ST. PETERSBURG, Fla. — Beaches in Florida were largely empty ahead of Memorial Day as a slowly intensifying storm carrying brisk winds and heavy rain approached the Gulf Coast on Sunday.

The storm disrupted plans from Pensacola in the Panhandle to Miami Beach on Florida’s southeastern edge.

Lifeguards posted red flags along the white sands of Pensacola Beach, where swimming and wading were banned because of high surf and dangerous conditions.

Subtropical Storm Alberto – the first named storm of the 2018 hurricane season that starts June 1 – prompted Florida, Alabama and Mississippi to launch emergency preparations Saturday. Rough conditions were expected to roil the seas off the eastern and northern Gulf Coast region through Tuesday.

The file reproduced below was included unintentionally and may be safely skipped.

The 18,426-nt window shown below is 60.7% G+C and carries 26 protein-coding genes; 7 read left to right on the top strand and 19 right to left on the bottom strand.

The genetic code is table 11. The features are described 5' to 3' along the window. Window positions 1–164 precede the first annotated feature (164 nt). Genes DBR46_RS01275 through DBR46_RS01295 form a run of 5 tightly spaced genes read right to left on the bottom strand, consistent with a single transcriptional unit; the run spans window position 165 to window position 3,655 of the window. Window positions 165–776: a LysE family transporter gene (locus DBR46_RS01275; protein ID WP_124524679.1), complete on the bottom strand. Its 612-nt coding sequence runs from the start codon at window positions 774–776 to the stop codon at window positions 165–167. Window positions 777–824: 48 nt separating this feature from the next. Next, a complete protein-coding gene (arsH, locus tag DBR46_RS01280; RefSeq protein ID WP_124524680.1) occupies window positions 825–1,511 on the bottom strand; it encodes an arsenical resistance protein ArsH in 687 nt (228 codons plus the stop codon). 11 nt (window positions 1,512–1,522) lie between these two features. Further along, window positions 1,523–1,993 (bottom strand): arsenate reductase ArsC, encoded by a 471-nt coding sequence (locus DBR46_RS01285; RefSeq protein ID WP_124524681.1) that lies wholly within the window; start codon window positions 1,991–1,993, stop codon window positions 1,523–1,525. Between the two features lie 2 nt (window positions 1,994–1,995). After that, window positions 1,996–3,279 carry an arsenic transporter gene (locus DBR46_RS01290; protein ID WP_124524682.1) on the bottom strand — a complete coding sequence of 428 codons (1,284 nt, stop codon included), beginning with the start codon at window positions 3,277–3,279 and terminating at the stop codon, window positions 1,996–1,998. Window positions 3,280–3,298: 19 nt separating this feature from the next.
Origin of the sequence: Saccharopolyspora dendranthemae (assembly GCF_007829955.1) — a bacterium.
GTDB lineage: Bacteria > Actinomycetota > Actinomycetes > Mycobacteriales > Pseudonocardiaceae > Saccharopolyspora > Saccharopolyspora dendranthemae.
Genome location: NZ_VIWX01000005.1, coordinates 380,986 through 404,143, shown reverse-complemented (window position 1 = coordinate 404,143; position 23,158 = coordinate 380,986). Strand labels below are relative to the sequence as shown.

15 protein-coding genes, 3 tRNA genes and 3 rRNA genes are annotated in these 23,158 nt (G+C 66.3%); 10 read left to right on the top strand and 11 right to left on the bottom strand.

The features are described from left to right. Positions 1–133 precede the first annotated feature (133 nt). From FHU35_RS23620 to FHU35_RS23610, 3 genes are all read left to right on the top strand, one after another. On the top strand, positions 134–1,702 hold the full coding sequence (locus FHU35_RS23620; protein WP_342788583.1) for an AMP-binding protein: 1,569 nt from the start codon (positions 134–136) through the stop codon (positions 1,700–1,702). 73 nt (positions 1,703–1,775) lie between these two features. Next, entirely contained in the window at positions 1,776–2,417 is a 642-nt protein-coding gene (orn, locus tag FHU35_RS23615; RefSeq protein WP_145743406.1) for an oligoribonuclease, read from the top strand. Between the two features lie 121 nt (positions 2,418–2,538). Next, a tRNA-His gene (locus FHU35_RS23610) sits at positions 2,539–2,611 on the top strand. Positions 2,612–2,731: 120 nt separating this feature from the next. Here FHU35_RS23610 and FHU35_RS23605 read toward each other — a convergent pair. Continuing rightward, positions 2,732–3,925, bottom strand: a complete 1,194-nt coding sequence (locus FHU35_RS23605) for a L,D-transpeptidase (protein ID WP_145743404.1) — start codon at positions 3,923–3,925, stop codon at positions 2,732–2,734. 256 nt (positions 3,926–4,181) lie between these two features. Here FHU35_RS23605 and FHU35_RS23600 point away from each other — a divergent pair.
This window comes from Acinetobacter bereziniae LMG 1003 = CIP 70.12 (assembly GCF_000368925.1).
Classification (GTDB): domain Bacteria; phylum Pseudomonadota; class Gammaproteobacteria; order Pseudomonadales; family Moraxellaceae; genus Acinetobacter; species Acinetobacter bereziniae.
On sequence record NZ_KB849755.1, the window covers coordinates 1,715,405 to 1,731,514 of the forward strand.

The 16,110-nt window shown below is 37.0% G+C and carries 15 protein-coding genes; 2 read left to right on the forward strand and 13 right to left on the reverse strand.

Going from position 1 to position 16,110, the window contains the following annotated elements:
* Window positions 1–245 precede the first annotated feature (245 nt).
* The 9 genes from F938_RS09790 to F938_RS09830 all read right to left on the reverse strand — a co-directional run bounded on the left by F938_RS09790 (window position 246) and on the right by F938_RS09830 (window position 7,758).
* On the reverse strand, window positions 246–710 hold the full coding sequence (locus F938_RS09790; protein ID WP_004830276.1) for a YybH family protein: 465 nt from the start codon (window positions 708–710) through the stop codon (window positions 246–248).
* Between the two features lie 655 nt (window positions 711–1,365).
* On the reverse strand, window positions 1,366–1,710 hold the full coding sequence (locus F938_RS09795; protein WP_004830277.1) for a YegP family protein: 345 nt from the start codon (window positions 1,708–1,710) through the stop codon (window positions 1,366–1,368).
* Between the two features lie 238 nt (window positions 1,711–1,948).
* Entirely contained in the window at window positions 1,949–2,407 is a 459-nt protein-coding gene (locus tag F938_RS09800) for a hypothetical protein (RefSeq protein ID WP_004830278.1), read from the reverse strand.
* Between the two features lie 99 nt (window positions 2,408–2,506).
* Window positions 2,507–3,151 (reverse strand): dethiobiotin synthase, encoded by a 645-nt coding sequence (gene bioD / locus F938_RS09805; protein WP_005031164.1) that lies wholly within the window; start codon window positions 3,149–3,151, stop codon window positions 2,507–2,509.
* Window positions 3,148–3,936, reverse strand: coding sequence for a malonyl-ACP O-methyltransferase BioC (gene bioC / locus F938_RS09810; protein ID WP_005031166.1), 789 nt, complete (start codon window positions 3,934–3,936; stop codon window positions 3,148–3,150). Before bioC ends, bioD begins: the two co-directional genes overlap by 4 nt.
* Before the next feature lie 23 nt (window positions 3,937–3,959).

“These swells are likely to cause life-threatening surf and rip current conditions,” the National Hurricane Center in Miami said.

In Miami, organizers called off the sea portion of the Miami Beach Air & Sea Show on Sunday because of heavy rain and rough waters. And in the Tampa Bay area on the central Gulf Coast, cities offered sandbags for homeowners worried about floods.

Live video from webcams posted in Clearwater and Destin showed half-empty beaches, and whitecaps roiled the normally placid Gulf.

Gusty showers were to begin lashing parts of Florida on Sunday, and authorities were warning of the possibility of flash flooding.

The hurricane center said Sunday that a tropical storm warning was in effect from Bonita Beach, Florida, to the Mississippi-Alabama border.